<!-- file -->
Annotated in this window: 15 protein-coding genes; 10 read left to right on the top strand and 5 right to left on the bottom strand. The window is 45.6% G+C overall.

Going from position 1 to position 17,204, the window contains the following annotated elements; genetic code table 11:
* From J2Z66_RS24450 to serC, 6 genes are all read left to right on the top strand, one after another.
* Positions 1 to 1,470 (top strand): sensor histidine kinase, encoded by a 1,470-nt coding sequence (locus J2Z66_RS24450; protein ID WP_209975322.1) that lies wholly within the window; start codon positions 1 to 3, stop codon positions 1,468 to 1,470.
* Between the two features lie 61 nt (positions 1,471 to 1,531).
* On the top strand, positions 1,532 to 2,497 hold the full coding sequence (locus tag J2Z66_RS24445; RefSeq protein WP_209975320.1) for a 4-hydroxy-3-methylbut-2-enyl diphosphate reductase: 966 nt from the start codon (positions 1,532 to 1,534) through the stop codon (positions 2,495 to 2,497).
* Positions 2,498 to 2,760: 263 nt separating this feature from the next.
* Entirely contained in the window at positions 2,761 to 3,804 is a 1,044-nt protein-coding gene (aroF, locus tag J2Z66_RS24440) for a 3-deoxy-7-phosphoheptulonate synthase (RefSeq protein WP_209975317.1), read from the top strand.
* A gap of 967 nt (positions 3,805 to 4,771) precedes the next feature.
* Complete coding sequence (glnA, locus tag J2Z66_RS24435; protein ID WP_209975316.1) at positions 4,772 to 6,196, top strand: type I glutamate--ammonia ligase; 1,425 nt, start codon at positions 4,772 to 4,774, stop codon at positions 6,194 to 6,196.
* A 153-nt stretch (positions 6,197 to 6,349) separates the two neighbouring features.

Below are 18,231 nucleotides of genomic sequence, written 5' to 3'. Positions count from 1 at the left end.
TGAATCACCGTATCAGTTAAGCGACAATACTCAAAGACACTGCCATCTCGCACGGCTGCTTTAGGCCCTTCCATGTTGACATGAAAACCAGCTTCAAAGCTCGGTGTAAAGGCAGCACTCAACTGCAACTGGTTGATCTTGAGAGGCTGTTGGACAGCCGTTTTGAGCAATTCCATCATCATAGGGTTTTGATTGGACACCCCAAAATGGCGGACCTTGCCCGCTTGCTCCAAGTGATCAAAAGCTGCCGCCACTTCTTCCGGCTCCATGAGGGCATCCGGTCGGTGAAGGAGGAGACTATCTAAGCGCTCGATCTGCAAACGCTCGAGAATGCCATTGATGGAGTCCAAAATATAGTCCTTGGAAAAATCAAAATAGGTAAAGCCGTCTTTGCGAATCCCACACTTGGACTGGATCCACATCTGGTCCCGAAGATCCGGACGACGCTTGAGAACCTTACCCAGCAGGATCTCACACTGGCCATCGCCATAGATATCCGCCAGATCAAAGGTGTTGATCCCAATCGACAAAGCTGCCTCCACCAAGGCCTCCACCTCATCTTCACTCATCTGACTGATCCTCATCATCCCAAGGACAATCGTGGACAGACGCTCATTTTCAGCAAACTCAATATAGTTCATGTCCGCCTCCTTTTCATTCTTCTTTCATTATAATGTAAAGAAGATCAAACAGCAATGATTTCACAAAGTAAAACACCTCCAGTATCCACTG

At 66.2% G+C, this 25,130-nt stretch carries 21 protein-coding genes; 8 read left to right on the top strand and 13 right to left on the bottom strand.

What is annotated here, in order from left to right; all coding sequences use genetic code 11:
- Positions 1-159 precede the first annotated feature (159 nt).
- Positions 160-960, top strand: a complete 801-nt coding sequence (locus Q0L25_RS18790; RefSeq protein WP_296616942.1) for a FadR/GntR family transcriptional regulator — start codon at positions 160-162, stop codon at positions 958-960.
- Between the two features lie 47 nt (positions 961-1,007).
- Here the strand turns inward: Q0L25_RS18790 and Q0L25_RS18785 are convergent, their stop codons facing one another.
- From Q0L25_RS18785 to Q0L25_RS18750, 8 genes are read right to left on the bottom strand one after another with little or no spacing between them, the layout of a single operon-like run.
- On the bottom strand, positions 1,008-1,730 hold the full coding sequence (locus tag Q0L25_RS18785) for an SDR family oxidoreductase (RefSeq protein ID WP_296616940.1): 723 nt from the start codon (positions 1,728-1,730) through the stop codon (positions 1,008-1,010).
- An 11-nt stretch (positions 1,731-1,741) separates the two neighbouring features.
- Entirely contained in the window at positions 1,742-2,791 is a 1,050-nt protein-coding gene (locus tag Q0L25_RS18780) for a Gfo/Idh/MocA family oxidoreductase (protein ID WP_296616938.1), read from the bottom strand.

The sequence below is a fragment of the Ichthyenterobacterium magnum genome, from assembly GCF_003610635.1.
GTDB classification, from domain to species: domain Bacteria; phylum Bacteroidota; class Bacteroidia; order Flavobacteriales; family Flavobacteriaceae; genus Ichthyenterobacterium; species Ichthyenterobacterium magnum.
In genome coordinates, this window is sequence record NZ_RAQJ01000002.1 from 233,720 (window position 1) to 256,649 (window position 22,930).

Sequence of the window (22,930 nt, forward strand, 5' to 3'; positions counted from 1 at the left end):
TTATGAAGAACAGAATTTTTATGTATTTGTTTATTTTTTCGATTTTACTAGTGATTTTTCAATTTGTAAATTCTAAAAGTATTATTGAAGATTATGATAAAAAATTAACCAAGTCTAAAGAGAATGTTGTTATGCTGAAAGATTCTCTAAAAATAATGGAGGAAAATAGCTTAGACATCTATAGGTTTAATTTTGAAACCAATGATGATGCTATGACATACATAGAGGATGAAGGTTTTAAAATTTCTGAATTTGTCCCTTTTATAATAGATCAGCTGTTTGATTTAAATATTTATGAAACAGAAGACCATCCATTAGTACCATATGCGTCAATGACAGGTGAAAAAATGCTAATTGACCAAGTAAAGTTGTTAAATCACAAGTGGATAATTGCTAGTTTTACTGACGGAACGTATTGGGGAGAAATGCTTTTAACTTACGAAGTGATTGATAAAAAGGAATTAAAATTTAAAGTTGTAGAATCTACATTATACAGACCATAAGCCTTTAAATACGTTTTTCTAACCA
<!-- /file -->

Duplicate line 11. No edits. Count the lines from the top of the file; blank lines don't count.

* A 153-nt stretch (positions 6,197 to 6,349) separates the two neighbouring features.